CONSERVATIVES made significant gains across England after sweeping to power in more than a dozen councils early today.
They seized control in town halls such as Chester - which they had not held since 1986 - and saw a net gain across the country of more than 290 councillors.
But many councils - including Kirklees and Calderdale - only started counting the votes today and the picture could change dramatically.
Tens of thousands of people voted in 194 polling stations throughout Huddersfield and Dewsbury up until 10pm last night, with a third of the 69 Kirklees seats up for grabs.
And 44,000 postal ballot forms had been sent out earlier.
Counting of those started at 10am today in Huddersfield and Dewsbury sports centres.
The results are expected later today.
Labour, who saw a net loss of about 150 councillors, breathed a sigh of relief they did not suffer any major defeats and held their own in many councils.
The Liberal Democrats delivered a blow to Labour when they gained full control of Hull Council for the first time - on Deputy PM John Prescott's home turf.
The Lib-Dems gained six seats and now have 30 of the total of 59, 10 ahead of Labour, which lost five seats. The council had been under no overall control.
The Liberal Democrats also hailed victories in Rochdale and Eastbourne. But overall they were left reeling, with a net loss of around 100 seats.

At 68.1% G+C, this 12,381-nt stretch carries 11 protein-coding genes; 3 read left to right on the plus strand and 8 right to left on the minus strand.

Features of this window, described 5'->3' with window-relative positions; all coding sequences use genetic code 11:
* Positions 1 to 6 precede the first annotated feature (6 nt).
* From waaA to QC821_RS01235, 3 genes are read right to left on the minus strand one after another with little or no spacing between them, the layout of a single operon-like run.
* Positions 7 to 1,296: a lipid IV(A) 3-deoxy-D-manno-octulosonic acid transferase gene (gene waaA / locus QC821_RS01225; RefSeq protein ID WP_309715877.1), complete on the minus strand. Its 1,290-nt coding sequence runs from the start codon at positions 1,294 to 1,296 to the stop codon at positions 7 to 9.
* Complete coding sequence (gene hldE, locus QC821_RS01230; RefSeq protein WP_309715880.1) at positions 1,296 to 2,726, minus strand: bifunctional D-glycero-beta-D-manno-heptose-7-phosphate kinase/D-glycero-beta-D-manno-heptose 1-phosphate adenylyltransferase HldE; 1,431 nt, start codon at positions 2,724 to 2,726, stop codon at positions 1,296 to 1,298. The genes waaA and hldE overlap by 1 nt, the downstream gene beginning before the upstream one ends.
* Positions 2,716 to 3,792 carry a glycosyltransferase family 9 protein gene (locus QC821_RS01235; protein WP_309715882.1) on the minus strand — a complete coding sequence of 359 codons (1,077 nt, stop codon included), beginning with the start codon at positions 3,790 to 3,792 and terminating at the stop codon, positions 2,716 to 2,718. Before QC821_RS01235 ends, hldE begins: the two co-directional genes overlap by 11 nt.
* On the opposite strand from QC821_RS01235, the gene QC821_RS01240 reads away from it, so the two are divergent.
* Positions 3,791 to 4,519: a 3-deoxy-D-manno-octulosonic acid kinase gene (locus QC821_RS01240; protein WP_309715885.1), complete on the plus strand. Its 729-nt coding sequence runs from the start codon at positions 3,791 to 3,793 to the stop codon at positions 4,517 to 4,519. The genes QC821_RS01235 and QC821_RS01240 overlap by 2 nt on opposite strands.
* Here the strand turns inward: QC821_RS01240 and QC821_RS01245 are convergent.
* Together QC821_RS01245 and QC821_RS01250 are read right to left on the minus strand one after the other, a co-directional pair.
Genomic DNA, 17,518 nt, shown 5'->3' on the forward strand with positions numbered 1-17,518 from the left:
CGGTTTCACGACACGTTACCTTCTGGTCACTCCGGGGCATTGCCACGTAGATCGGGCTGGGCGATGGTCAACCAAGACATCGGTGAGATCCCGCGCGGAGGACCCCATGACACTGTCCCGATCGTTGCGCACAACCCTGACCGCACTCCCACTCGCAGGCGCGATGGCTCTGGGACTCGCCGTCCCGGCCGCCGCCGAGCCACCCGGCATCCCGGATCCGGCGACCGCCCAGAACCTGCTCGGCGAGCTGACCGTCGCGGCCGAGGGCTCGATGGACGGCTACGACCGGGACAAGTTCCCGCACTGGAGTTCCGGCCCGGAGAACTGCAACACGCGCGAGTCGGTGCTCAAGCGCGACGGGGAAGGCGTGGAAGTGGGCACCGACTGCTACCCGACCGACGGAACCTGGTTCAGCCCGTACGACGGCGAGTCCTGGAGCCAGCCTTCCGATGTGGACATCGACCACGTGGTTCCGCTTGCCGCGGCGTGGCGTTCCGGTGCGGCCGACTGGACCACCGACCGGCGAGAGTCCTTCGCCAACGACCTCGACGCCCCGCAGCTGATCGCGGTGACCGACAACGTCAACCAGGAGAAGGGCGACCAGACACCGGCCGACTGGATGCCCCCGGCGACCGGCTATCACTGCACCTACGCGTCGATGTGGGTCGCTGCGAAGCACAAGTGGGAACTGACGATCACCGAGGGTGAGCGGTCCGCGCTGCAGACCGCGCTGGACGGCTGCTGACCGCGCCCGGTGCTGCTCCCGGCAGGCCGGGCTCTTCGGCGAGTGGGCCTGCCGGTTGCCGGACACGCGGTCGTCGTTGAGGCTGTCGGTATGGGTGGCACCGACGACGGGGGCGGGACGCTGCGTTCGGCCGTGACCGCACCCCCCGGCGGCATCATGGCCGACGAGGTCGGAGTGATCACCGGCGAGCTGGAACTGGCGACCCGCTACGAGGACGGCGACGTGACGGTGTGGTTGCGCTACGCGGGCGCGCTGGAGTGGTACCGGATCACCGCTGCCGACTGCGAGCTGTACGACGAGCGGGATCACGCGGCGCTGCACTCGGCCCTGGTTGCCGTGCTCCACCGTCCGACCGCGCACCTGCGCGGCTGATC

The Tories took heart after seizing power in councils including East Yorkshire, Plymouth, North Warwickshire, Gravesham and Dover in Kent and Woking and Waverley in Surrey.
They also took North West Leicestershire, South Ribble in Lancashire and Malvern Hills in Worcestershire.
Other results included victories in Windsor and Maidenhead Royal Council, East Yorkshire, Torbay, Oswestry, Lincoln, Bournemouth, North Somerset, Charnwood in Leicestershire and East Cambridge- shire.
They also became the largest party in Birmingham for the first time in 24 years, holding on to power as part of a coalition with the Lib-Dems.
Conservative leader David Cameron said today that his party had enjoyed a great set of results.
The Tories claimed their successes had been stunning.
Mr Cameron said they were now "the one national party speaking up for Britain".
But Labour Party chairman Hazel Blears said the Tories were not making the progress they had expected in the key battlegrounds of northern England.
The deputy leadership candidate said: "I think you have to look across the country. Look at Bolton, Bury, Barrow and Crewe.
"Just a couple of days ago David Cameron was saying they had to make gains in Bolton and Bury, otherwise they won't be breaking through in the North."
Labour lost overall control in Oldham and Blackburn.